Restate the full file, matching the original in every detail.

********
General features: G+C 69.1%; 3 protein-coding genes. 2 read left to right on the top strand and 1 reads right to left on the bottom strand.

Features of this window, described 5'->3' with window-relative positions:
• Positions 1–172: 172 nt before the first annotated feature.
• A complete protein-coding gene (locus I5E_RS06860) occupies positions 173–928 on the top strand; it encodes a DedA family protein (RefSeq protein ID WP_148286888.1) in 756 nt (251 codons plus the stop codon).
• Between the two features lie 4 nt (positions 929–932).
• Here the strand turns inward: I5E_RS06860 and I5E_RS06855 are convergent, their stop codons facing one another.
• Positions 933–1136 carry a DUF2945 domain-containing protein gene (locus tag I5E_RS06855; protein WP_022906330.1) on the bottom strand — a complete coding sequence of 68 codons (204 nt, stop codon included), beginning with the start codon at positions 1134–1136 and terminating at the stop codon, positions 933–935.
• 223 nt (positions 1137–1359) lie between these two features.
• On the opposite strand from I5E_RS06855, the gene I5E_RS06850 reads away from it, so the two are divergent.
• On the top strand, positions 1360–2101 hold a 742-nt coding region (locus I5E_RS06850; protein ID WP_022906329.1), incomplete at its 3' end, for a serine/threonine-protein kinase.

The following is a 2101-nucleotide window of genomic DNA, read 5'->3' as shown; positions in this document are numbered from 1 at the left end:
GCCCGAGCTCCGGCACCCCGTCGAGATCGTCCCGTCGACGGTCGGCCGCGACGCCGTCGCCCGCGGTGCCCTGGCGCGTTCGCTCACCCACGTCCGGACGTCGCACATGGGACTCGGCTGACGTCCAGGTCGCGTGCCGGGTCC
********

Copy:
General features: G+C 69.1%; 3 protein-coding genes. 2 read left to right on the top strand and 1 reads right to left on the bottom strand.

Features of this window, described 5'->3' with window-relative positions:
• Positions 1–172: 172 nt before the first annotated feature.
• A complete protein-coding gene (locus I5E_RS06860) occupies positions 173–928 on the top strand; it encodes a DedA family protein (RefSeq protein ID WP_148286888.1) in 756 nt (251 codons plus the stop codon).
• Between the two features lie 4 nt (positions 929–932).
• Here the strand turns inward: I5E_RS06860 and I5E_RS06855 are convergent, their stop codons facing one another.
• Positions 933–1136 carry a DUF2945 domain-containing protein gene (locus tag I5E_RS06855; protein WP_022906330.1) on the bottom strand — a complete coding sequence of 68 codons (204 nt, stop codon included), beginning with the start codon at positions 1134–1136 and terminating at the stop codon, positions 933–935.
• 223 nt (positions 1137–1359) lie between these two features.
• On the opposite strand from I5E_RS06855, the gene I5E_RS06850 reads away from it, so the two are divergent.
• On the top strand, positions 1360–2101 hold a 742-nt coding region (locus I5E_RS06850; protein ID WP_022906329.1), incomplete at its 3' end, for a serine/threonine-protein kinase.

The following is a 2101-nucleotide window of genomic DNA, read 5'->3' as shown; positions in this document are numbered from 1 at the left end:
GCCCGAGCTCCGGCACCCCGTCGAGATCGTCCCGTCGACGGTCGGCCGCGACGCCGTCGCCCGCGGTGCCCTGGCGCGTTCGCTCACCCACGTCCGGACGTCGCACATGGGACTCGGCTGACGTCCAGGTCGCGTGCCGGGTCC